“Leaving a legacy can be done in many ways. It is particularly special to leave a portion of a person’s estate to a charitable organization for the good use of the organization and related uses, said Jane Ginsburg, president & CEO at JFS. “We are honored to steward planned gifts from donors who established scholarships in their Wills for the organization to distribute.”

For more information on establishing a planned gift in your estate to benefit the important services JFS provides, please contact Jane Ginsburg at 518-516-1101 or

Since 1854, Jewish Family Services has continuously provided a range of support, services and resources to individuals, families, and seniors throughout the Greater Capital Region. Services include kosher home-delivered meals; groceries and essentials delivery; private transportation for Jewish seniors; telehealth counseling sessions and virtual discussion and support groups for all ages; occupational therapy for life enrichment; aging in place support and programs; and long-term care guidance. The mission of JFS NENY is to enrich the lives of individuals, families, and the community by providing compassionate, collaborative human services, guided by Jewish values.


*This fund is currently made up of the following funds: Frederick DeBeer Scholarship, Jewish Family Services Scholarship, Beatrice B. Levy Scholarship, George M. Simon Scholarship (restricted to a resident of Albany) and the Eli Werlin Scholarship.

Every Tuesday in November, JFS will host one-hour virtual workshops to help participants prepare for the phase of life when they are aging and inevitably aging solo. Preparation Age: Prepare for the Expected and Unexpected will feature guest speakers with expertise in aging, estate law, occupational therapy, gerontology, palliative and hospice  care, funeral services and more.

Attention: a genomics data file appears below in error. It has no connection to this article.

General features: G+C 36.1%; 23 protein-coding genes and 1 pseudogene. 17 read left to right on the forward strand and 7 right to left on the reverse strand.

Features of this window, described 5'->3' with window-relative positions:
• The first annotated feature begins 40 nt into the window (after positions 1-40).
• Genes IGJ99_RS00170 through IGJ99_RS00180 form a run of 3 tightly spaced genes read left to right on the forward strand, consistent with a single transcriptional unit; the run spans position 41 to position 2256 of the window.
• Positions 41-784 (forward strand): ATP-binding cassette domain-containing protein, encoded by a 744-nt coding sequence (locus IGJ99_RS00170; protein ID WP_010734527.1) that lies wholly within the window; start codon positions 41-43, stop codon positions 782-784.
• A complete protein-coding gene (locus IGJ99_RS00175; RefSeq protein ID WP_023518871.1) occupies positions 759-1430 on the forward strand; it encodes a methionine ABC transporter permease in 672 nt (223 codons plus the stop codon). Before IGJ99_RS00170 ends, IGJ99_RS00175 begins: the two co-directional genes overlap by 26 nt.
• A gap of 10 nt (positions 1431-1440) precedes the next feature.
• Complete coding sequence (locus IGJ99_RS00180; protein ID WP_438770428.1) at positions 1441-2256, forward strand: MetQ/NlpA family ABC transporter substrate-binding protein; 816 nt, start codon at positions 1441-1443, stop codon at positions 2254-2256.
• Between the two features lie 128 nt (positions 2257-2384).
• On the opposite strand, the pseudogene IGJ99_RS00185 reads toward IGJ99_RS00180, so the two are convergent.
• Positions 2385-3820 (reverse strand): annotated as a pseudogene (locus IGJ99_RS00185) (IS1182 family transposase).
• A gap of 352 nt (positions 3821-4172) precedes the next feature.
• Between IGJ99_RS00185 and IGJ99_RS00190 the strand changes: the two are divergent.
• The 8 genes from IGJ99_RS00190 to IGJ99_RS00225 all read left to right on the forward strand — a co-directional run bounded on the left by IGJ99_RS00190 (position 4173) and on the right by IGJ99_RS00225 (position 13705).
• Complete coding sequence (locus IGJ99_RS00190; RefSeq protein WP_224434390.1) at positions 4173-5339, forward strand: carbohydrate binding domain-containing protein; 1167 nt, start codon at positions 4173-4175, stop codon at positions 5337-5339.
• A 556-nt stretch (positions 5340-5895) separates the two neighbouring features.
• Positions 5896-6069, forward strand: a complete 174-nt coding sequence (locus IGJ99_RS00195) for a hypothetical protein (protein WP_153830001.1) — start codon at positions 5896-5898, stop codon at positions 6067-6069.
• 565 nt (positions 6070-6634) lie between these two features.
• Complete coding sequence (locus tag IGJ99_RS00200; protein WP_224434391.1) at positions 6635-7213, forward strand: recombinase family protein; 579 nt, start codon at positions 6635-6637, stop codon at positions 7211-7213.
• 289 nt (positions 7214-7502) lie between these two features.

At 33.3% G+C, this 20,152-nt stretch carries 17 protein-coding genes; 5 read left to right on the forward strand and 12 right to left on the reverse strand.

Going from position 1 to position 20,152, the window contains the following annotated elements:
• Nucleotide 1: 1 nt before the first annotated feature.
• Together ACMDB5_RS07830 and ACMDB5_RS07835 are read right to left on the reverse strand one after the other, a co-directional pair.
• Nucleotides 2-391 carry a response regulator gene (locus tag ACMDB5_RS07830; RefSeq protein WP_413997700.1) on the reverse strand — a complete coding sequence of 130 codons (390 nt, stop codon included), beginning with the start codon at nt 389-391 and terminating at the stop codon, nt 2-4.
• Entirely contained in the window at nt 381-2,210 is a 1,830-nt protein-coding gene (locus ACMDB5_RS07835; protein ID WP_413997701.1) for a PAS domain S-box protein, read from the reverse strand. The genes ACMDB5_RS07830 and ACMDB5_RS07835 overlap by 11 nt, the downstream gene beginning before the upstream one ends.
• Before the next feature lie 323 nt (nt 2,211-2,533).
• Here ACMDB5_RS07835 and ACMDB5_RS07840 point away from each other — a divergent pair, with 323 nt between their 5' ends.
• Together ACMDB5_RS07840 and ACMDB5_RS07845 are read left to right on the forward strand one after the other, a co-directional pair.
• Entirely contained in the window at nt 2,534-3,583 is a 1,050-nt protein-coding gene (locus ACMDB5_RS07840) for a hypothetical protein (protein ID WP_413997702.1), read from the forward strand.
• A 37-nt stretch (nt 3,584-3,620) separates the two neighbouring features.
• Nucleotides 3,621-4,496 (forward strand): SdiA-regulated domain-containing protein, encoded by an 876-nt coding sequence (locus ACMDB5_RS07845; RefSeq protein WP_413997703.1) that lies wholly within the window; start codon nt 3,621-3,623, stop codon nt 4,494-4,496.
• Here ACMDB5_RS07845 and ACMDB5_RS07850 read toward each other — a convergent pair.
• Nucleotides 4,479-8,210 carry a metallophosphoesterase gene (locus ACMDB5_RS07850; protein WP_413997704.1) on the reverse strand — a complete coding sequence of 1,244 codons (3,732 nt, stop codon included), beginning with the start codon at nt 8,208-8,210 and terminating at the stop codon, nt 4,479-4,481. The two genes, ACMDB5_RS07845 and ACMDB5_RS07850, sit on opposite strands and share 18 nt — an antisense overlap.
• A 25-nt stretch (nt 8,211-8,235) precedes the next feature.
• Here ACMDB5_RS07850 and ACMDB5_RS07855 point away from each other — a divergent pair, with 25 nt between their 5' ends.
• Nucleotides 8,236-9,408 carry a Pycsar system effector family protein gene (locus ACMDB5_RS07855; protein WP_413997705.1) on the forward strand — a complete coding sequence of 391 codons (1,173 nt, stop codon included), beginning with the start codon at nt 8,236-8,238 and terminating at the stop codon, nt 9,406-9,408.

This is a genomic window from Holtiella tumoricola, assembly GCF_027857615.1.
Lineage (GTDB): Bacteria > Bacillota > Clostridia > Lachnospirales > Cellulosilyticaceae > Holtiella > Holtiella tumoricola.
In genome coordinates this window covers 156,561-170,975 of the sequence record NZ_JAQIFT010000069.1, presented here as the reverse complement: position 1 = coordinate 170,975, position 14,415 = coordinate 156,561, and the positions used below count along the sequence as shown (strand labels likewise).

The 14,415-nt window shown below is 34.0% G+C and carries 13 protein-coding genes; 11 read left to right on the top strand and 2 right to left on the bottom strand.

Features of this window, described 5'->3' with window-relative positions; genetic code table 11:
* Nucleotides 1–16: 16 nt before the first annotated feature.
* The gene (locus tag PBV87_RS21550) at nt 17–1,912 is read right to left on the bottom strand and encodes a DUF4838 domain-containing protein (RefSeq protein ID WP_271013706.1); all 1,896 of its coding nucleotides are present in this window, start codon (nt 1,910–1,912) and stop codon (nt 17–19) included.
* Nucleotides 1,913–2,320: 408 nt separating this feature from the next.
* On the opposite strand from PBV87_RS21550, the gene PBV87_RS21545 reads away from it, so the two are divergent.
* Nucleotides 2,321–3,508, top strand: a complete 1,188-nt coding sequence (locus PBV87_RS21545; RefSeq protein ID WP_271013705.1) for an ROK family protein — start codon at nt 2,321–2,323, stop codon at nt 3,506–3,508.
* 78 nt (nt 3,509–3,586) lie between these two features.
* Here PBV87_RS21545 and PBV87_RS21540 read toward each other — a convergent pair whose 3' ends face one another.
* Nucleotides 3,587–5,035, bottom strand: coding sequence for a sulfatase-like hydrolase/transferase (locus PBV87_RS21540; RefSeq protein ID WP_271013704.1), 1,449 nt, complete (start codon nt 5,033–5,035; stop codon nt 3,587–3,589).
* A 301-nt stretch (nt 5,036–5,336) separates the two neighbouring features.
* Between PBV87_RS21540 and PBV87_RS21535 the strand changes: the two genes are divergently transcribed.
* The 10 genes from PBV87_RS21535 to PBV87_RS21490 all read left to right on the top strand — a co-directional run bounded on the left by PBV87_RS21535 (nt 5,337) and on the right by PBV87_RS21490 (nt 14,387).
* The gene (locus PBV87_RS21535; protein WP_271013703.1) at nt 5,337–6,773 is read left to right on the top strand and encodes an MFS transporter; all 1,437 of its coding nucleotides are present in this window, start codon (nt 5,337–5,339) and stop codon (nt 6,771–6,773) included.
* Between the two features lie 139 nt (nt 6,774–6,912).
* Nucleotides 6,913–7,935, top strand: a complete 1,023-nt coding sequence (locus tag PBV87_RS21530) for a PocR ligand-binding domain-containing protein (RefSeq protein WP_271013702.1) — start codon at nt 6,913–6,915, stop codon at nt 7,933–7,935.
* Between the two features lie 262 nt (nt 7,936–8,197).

The idea to host this series came from the community. “We are getting more and more calls from individuals and families, particularly as they face tough aging decisions or even crisis, asking, “What happens now?,” said Jane Ginsburg, JFS president and CEO. As the program manager of the JFS Senior Resource Network, Lynda Shrager knows all too well about helping families through a crisis. “So many people are dealing with aging-related issues and many are trying to navigate alone said Shrager. “There are many obstacles but these workshops will teach people how to plan, thus alleviating some of the stress.  The topics were chosen to impart information from living safely at home through preparing for end of life.

HERE is the series flyer.

Prepare to Age Smart & Live Safely in Your Home – Nov. 1, 2022 – 7-8 p.m.
The introduction to the series begins with a  personal account of someone thrust intro solo aging through  the sudden death of a spouse.  Then discover the best home modifications including organizing to live safely at home. Facilitated by Carol Bloom and Lynda Shrager, OTR, MSW, CAPS, JFS Senior Resource Network, Program Manager. Author of: Age in Place: A Guide to Modifying, Organizing and Decluttering Mom and Dad’s Home.

Prepare to Stay Connected – Nov. 8, 2022 – 7-8 p.m.